Environmentalists are nudging their new partners to take bigger steps. EDF President Fred Krupp says he phoned Henry Kravis, KKR’s co-founder and co-chairman, in October 2007. Over lunch, he suggested that Kravis’s firm, which had just become partial owner of TXU, work with EDF to trim costs and carbon emissions at its other holdings.
Seeger, 34, came on board as EDF’s liaison and helped set up what KKR calls the green portfolio. Kravis and fellow founder George Roberts declined to comment for this story.
KKR, originally called Kohlberg Kravis Roberts & Co., enrolled three companies in the voluntary program in 2008. Those firms, Primedia Inc., Sealy Corp. and U.S. Foodservice Inc., cut fuel, materials and paper consumption, saving $16.4 million that year, Seeger says in a 41st-floor conference room steps from a wall adorned with black tribal masks and abstract paintings at KKR’s midtown Manhattan headquarters.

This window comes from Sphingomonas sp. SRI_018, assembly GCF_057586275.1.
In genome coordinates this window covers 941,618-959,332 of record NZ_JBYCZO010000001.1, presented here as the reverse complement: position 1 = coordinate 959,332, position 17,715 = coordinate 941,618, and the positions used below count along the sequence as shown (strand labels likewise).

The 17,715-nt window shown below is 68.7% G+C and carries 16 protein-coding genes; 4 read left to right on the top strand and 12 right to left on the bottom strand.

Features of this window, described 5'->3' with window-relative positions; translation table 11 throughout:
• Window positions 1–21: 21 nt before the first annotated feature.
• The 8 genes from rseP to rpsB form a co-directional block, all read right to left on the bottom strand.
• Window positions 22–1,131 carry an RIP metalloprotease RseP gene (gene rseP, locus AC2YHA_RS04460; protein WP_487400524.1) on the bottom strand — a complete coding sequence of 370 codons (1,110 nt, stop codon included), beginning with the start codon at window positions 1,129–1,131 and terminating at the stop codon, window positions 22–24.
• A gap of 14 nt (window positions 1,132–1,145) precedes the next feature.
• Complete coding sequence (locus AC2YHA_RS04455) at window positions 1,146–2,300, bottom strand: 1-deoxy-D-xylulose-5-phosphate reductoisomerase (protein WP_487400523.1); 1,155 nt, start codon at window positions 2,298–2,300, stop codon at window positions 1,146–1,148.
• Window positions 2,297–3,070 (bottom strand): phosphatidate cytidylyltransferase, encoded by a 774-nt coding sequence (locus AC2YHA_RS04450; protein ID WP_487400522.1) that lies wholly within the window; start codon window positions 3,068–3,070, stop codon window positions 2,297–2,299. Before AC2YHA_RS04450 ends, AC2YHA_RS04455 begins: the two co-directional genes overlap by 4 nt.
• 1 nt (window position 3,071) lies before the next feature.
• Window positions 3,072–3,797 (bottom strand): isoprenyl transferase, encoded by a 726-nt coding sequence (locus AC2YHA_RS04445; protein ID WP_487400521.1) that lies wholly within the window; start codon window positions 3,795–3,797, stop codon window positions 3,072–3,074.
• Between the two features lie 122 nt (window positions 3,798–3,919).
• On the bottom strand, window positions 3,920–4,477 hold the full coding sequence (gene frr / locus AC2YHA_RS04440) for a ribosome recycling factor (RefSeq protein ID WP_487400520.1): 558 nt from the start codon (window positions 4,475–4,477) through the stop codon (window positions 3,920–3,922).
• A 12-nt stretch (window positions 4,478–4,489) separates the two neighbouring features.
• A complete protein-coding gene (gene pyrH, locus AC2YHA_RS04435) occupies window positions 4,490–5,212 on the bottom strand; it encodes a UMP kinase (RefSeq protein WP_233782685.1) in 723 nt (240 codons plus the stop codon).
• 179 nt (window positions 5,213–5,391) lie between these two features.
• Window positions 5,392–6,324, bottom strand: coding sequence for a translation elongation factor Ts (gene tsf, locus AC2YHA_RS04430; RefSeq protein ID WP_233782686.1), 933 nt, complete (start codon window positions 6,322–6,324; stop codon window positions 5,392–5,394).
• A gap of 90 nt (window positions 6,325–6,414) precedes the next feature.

“A real sign of success for me personally is when I go back to revisit a company and they’ve started to think of new, innovative programs or products,” says Seeger, who has an environmental studies degree from the University of Chicago and an MBA from the University of Pennsylvania’s Wharton School.
Seeger says her first hurdle at KKR was figuring out how to measure performance.
“One of the challenges of working with companies on environmental issues is the historic absence of good metrics,” she says.
For U.S. Foodservice, she traveled to Rosemont, Illinois, to assess the delivery fleet’s efficiency.
“It’s not as easy as miles per gallon, it turns out,” she says.
Instead, Seeger looked at how many restaurants or hospitals the company served per gallon or how much Angus beef or frozen lasagna it delivered.